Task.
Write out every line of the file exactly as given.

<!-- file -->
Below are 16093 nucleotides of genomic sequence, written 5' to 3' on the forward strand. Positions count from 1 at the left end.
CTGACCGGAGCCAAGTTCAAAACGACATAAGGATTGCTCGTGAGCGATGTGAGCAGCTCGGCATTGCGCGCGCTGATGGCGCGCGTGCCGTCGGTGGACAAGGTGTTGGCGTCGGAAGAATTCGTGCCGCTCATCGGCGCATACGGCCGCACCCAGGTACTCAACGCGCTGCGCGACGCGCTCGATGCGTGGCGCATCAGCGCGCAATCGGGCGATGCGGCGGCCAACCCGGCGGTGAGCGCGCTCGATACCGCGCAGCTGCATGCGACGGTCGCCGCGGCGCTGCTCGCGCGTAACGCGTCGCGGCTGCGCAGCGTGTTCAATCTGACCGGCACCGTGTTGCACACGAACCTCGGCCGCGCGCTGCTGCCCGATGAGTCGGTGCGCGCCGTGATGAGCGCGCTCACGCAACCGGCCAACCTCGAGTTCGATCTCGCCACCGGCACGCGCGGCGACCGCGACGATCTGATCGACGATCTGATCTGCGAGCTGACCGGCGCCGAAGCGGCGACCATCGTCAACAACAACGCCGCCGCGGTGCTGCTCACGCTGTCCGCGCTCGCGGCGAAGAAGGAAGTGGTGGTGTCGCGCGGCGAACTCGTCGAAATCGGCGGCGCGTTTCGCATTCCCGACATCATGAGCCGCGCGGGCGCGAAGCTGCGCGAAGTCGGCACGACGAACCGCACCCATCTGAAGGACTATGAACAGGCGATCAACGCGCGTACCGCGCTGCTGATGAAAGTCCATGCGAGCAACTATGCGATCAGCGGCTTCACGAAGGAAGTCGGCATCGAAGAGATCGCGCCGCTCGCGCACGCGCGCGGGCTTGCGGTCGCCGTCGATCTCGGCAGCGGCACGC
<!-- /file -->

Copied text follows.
Below are 16093 nucleotides of genomic sequence, written 5' to 3' on the forward strand. Positions count from 1 at the left end.
CTGACCGGAGCCAAGTTCAAAACGACATAAGGATTGCTCGTGAGCGATGTGAGCAGCTCGGCATTGCGCGCGCTGATGGCGCGCGTGCCGTCGGTGGACAAGGTGTTGGCGTCGGAAGAATTCGTGCCGCTCATCGGCGCATACGGCCGCACCCAGGTACTCAACGCGCTGCGCGACGCGCTCGATGCGTGGCGCATCAGCGCGCAATCGGGCGATGCGGCGGCCAACCCGGCGGTGAGCGCGCTCGATACCGCGCAGCTGCATGCGACGGTCGCCGCGGCGCTGCTCGCGCGTAACGCGTCGCGGCTGCGCAGCGTGTTCAATCTGACCGGCACCGTGTTGCACACGAACCTCGGCCGCGCGCTGCTGCCCGATGAGTCGGTGCGCGCCGTGATGAGCGCGCTCACGCAACCGGCCAACCTCGAGTTCGATCTCGCCACCGGCACGCGCGGCGACCGCGACGATCTGATCGACGATCTGATCTGCGAGCTGACCGGCGCCGAAGCGGCGACCATCGTCAACAACAACGCCGCCGCGGTGCTGCTCACGCTGTCCGCGCTCGCGGCGAAGAAGGAAGTGGTGGTGTCGCGCGGCGAACTCGTCGAAATCGGCGGCGCGTTTCGCATTCCCGACATCATGAGCCGCGCGGGCGCGAAGCTGCGCGAAGTCGGCACGACGAACCGCACCCATCTGAAGGACTATGAACAGGCGATCAACGCGCGTACCGCGCTGCTGATGAAAGTCCATGCGAGCAACTATGCGATCAGCGGCTTCACGAAGGAAGTCGGCATCGAAGAGATCGCGCCGCTCGCGCACGCGCGCGGGCTTGCGGTCGCCGTCGATCTCGGCAGCGGCACGC